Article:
GK Franck Nkela (1984-09-25) 25 September 1984 (age 31) 6 0 Belgium FCO Beerschot Wilrijk v.  Gabon, October 12, 2015

DF Joël Kimwaki (1986-10-14) 14 October 1986 (age 29) 52 3 Democratic Republic of the Congo TP Mazembe v.  Angola, March 29, 2016
DF Chris Mavinga (1991-05-26) 26 May 1991 (age 25) 4 0 France Troyes v.  Angola, March 29, 2016
DF Cédric Mongongu (1989-06-22) 22 June 1989 (age 27) 39 2 Turkey Eskisehirspor v.  Burundi, November 15, 2015
DF Christopher Oualembo (1987-01-31) 31 January 1987 (age 29) 11 0 Portugal Académica v.  Burundi, November 15, 2015
DF Abel Tamata (1990-12-05) 5 December 1990 (age 25) 1 0 Netherlands Groningen v.  Gabon, October 12, 2015
DF Bobo Ungenda (1986-03-03) 3 March 1986 (age 30) 8 0 Democratic Republic of the Congo DCMP v.  Central African Republic, September 6, 2015

MF Youssouf Mulumbu (1987-01-25) 25 January 1987 (age 29) 34 1 England Norwich City v.  Angola, March 26, 2016WTD
MF Nelson Munganga (1993-03-27) 27 March 1993 (age 23) 14 1 Democratic Republic of the Congo V Club v.  Angola, March 29, 2016
MF Merveille Bokadi (1992-05-21) 21 May 1992 (age 24) 8 1 Democratic Republic of the Congo TP Mazembe v.  Angola, March 29, 2016
MF Michaël Nkololo (1992-11-09) 9 November 1992 (age 23) 4 2 France Clermont v.  Angola, March 29, 2016
MF Wilson Kamavuaka (1990-03-29) 29 March 1990 (age 26) 9 0 Austria Sturm Graz v.  Burundi, November 15, 2015
MF Rémi Mulumba (1992-11-02) 2 November 1992 (age 23) 2 0 France Lorient v.  Gabon, October 12, 2015

FW Dieumerci Mbokani (1985-11-22) 22 November 1985 (age 30) 35 16 England Norwich City v.  Angola, March 26, 2016WTD
FW Jonathan Bolingi (1994-06-30) 30 June 1994 (age 22) 9 4 Democratic Republic of the Congo TP Mazembe v.  Angola, March 29, 2016
FW Benik Afobe (1993-02-12) 12 February 1993 (age 23) 0 0 England Bournemouth v.  Angola, March 29, 2016
FW Elia Meschak (1996-08-06) 6 August 1996 (age 19) 0 0 Democratic Republic of the Congo TP Mazembe v.  Angola, March 29, 2016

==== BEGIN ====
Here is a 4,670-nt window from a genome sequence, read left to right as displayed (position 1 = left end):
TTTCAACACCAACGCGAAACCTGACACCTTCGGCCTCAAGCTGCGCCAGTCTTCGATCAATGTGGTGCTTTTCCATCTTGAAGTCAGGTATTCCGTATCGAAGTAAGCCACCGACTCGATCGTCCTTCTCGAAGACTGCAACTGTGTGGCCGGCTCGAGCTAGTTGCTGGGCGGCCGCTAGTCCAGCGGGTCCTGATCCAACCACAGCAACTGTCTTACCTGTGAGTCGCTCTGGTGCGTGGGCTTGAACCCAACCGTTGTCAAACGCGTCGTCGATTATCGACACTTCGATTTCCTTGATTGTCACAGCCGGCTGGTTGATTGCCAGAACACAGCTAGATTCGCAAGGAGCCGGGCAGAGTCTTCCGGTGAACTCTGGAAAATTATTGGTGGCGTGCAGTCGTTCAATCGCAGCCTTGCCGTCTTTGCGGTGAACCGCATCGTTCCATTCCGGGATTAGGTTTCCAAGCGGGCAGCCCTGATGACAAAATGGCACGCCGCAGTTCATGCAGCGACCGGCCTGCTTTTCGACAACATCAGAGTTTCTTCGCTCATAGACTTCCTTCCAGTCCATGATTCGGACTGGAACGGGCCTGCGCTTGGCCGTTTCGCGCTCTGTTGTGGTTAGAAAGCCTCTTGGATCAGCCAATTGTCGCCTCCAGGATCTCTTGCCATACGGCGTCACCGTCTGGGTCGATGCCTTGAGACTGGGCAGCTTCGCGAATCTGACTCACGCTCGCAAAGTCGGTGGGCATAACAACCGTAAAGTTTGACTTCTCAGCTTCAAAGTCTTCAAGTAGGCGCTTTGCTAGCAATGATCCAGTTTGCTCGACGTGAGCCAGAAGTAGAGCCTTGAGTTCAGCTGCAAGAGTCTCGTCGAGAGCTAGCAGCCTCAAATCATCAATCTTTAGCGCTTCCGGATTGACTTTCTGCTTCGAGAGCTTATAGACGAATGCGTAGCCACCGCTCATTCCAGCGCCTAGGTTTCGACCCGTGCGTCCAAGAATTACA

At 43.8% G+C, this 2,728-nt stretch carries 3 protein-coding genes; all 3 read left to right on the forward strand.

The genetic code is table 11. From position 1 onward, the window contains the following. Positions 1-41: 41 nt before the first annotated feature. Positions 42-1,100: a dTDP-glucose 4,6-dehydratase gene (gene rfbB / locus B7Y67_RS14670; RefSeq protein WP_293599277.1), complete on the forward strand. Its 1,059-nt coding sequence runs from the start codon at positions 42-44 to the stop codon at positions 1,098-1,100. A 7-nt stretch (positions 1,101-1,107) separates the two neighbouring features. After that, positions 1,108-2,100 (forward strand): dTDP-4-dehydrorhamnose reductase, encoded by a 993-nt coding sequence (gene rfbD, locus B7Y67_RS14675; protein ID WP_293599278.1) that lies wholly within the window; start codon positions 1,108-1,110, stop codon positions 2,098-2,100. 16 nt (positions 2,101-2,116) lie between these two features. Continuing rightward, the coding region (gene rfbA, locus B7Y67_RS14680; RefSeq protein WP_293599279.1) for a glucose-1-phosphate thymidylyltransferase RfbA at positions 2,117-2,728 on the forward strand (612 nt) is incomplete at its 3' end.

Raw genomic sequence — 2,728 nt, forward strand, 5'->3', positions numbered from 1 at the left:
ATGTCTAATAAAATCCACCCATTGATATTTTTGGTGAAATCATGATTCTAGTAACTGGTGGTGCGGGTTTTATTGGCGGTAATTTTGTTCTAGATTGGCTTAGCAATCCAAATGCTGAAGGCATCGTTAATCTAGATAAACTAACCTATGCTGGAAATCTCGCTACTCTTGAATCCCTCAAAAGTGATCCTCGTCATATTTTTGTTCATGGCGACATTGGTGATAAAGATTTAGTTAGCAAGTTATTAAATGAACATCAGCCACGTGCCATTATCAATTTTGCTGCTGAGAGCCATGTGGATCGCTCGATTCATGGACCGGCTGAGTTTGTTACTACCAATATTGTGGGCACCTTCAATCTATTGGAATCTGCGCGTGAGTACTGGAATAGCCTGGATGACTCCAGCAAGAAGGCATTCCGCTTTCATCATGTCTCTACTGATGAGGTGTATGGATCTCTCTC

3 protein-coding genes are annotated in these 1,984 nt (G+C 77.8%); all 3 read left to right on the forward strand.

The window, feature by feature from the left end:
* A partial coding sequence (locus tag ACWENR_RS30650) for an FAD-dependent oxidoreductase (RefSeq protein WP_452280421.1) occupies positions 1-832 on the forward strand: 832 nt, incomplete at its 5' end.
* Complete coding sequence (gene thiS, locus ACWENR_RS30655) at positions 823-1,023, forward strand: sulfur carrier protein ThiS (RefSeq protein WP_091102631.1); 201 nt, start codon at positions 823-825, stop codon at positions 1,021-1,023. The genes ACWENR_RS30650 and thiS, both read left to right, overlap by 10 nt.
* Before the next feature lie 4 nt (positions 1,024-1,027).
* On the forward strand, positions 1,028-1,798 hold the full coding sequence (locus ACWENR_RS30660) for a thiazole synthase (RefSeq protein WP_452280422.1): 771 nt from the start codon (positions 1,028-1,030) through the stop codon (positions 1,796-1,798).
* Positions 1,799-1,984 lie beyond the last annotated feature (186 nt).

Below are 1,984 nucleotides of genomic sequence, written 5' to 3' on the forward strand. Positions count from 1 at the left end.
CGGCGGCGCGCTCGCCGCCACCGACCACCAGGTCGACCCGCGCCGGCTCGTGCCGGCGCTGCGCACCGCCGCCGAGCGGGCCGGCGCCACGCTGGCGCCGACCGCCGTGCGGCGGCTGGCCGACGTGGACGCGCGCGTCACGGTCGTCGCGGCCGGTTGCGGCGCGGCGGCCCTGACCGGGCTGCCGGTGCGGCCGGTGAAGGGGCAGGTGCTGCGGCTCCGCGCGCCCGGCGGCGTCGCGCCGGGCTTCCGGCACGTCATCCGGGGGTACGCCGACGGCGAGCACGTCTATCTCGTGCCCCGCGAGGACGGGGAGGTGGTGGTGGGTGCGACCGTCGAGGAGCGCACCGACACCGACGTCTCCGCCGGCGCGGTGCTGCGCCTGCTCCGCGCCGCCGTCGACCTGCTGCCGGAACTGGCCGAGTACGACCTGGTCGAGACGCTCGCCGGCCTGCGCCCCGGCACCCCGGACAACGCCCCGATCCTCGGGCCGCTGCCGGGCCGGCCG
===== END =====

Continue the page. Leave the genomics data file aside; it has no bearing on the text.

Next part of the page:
FW Junior Kabananga (1989-04-04) 4 April 1989 (age 27) 11 1 Kazakhstan Astana v.  Gabon, October 12, 2015
FW Jires Kembo (1988-01-08) 8 January 1988 (age 28) 0 0 United Arab Emirates Al Nasr v.  Central African Republic, September 6, 2015WTD
Notes

INJ Player withdrew from the squad due to an injury.
WTD Withdrew from squad

Competition records[edit]

FIFA World Cup[edit]

FIFA World Cup record
Year Round Position Pld W D L GF GA
Played as  Zaire
Uruguay 1930 to
England 1966
Did not enter
Mexico 1970 Entry not accepted[8]
West Germany 1974 Group Stage 16th 3 0 0 3 0 14
Argentina 1978 Withdrew
Spain 1982 Did not qualify
Mexico 1986 Banned
Italy 1990 Did not qualify
United States 1994
Played as  DR Congo
France 1998 to
Brazil 2014
Did not qualify
Russia 2018 To Be Determined
Qatar 2022
Total Group Stage 1/20 3 0 0 3 0 14

African Nations Cup[edit]

African Cup of Nations
Titles: 2
Appearances: 15
Year Position Year Position Year Position Year Position
Sudan 1957 Did not enter Ethiopia 1976 Round 1 Tunisia 1994 Quarter Finals Equatorial GuineaGabon 2012 Did not qualify
Egypt 1959 Did not enter Ghana 1978 Did not enter South Africa 1996 Quarter Finals South Africa 2013 Round 1
Ethiopia 1962 Did not enter Nigeria 1980 Did not qualify Burkina Faso 1998 Third place Equatorial Guinea 2015 Third place
Ghana 1963 Did not enter Libya 1982 Did not qualify GhanaNigeria 2000 Round 1 Gabon 2017 To be determined
Tunisia 1965 Round 1 Ivory Coast 1984 Withdrew Mali 2002 Quarter Finals Cameroon 2019 To be determined
Ethiopia 1968 Champions Egypt 1986 Did not qualify Tunisia 2004 Round 1 Ivory Coast 2021 To be determined
Sudan 1970 Round 1 Morocco 1988 Round 1 Egypt 2006 Quarter Finals Guinea 2023 To be determined
Cameroon 1972 Fourth Place Algeria 1990 Did not qualify Ghana 2008 Did not qualify
Egypt 1974 Champions Senegal 1992 Quarter Finals Angola 2010 Did not qualify

List of coaches[edit]

References[edit]

  1. ^ "BBC SPORT | WORLD CUP | History | 1974: Zaire's show of shame". BBC News. 2002-05-22. Retrieved 2013-11-15. 
  2. ^ Courtney, Barrie (14 June 2007). "DR Congo (Zaire, Congo-Kinshasa) – List of International Matches". FRSSF. Retrieved 10 November 2010. 
  3. ^ Merrill, Austin. "Zaire, the Leopards, and the 1974 World Cup". Vanity Fair. Retrieved 2013-12-02. 
  4. ^ "Explore". Channel 4. Retrieved 2013-11-15. 
  5. ^ "The Joy of Six: Symbolic reducers, including Roy Keane, Norman Whiteside and Benjamin Massing | Football". London: theguardian.com. 23 July 2007. Retrieved 2013-11-15. 
  6. ^ "BBC Sport - Football - Zaire free-kick farce explained". BBC News. 2010-05-28. Retrieved 2013-11-15. 
  7. ^ http://www.leopardsfoot.com/madagascar-vs-rdc-analyse-individuelle-de-la-prestation-de-nos-leopards/
  8. ^ "History of the FIFA World Cup Preliminary Competition (by year)" (PDF). FIFA.com. Fédération Internationale de Football Association. Retrieved 2011-11-16. 

External links[edit]